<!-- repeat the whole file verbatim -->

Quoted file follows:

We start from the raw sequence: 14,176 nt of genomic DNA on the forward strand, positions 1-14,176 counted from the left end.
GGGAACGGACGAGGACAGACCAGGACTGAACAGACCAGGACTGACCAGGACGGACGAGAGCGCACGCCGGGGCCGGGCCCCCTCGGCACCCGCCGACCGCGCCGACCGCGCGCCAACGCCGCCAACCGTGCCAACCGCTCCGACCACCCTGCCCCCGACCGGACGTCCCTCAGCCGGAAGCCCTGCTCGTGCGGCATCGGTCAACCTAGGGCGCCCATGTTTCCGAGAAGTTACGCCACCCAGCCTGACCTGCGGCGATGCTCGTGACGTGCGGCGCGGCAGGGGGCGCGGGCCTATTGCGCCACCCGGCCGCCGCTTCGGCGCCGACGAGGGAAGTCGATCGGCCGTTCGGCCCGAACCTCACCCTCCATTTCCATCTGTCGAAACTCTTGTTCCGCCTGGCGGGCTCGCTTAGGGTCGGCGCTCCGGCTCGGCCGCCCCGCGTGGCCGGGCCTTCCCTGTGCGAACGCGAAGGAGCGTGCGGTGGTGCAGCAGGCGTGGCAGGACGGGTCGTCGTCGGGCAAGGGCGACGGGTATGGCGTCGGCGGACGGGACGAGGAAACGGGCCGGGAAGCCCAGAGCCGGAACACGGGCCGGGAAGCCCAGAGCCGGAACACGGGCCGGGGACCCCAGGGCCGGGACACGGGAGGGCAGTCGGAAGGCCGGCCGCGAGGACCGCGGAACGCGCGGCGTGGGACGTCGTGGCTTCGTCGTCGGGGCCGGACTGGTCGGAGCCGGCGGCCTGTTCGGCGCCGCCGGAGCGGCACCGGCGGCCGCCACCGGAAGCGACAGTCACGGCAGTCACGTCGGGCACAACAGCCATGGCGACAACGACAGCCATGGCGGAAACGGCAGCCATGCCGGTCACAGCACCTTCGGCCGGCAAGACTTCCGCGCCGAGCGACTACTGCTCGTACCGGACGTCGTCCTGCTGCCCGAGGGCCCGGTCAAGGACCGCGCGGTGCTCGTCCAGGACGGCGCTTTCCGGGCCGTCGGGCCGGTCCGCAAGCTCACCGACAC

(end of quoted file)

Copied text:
We start from the raw sequence: 14,176 nt of genomic DNA on the forward strand, positions 1-14,176 counted from the left end.
GGGAACGGACGAGGACAGACCAGGACTGAACAGACCAGGACTGACCAGGACGGACGAGAGCGCACGCCGGGGCCGGGCCCCCTCGGCACCCGCCGACCGCGCCGACCGCGCGCCAACGCCGCCAACCGTGCCAACCGCTCCGACCACCCTGCCCCCGACCGGACGTCCCTCAGCCGGAAGCCCTGCTCGTGCGGCATCGGTCAACCTAGGGCGCCCATGTTTCCGAGAAGTTACGCCACCCAGCCTGACCTGCGGCGATGCTCGTGACGTGCGGCGCGGCAGGGGGCGCGGGCCTATTGCGCCACCCGGCCGCCGCTTCGGCGCCGACGAGGGAAGTCGATCGGCCGTTCGGCCCGAACCTCACCCTCCATTTCCATCTGTCGAAACTCTTGTTCCGCCTGGCGGGCTCGCTTAGGGTCGGCGCTCCGGCTCGGCCGCCCCGCGTGGCCGGGCCTTCCCTGTGCGAACGCGAAGGAGCGTGCGGTGGTGCAGCAGGCGTGGCAGGACGGGTCGTCGTCGGGCAAGGGCGACGGGTATGGCGTCGGCGGACGGGACGAGGAAACGGGCCGGGAAGCCCAGAGCCGGAACACGGGCCGGGAAGCCCAGAGCCGGAACACGGGCCGGGGACCCCAGGGCCGGGACACGGGAGGGCAGTCGGAAGGCCGGCCGCGAGGACCGCGGAACGCGCGGCGTGGGACGTCGTGGCTTCGTCGTCGGGGCCGGACTGGTCGGAGCCGGCGGCCTGTTCGGCGCCGCCGGAGCGGCACCGGCGGCCGCCACCGGAAGCGACAGTCACGGCAGTCACGTCGGGCACAACAGCCATGGCGACAACGACAGCCATGGCGGAAACGGCAGCCATGCCGGTCACAGCACCTTCGGCCGGCAAGACTTCCGCGCCGAGCGACTACTGCTCGTACCGGACGTCGTCCTGCTGCCCGAGGGCCCGGTCAAGGACCGCGCGGTGCTCGTCCAGGACGGCGCTTTCCGGGCCGTCGGGCCGGTCCGCAAGCTCACCGACAC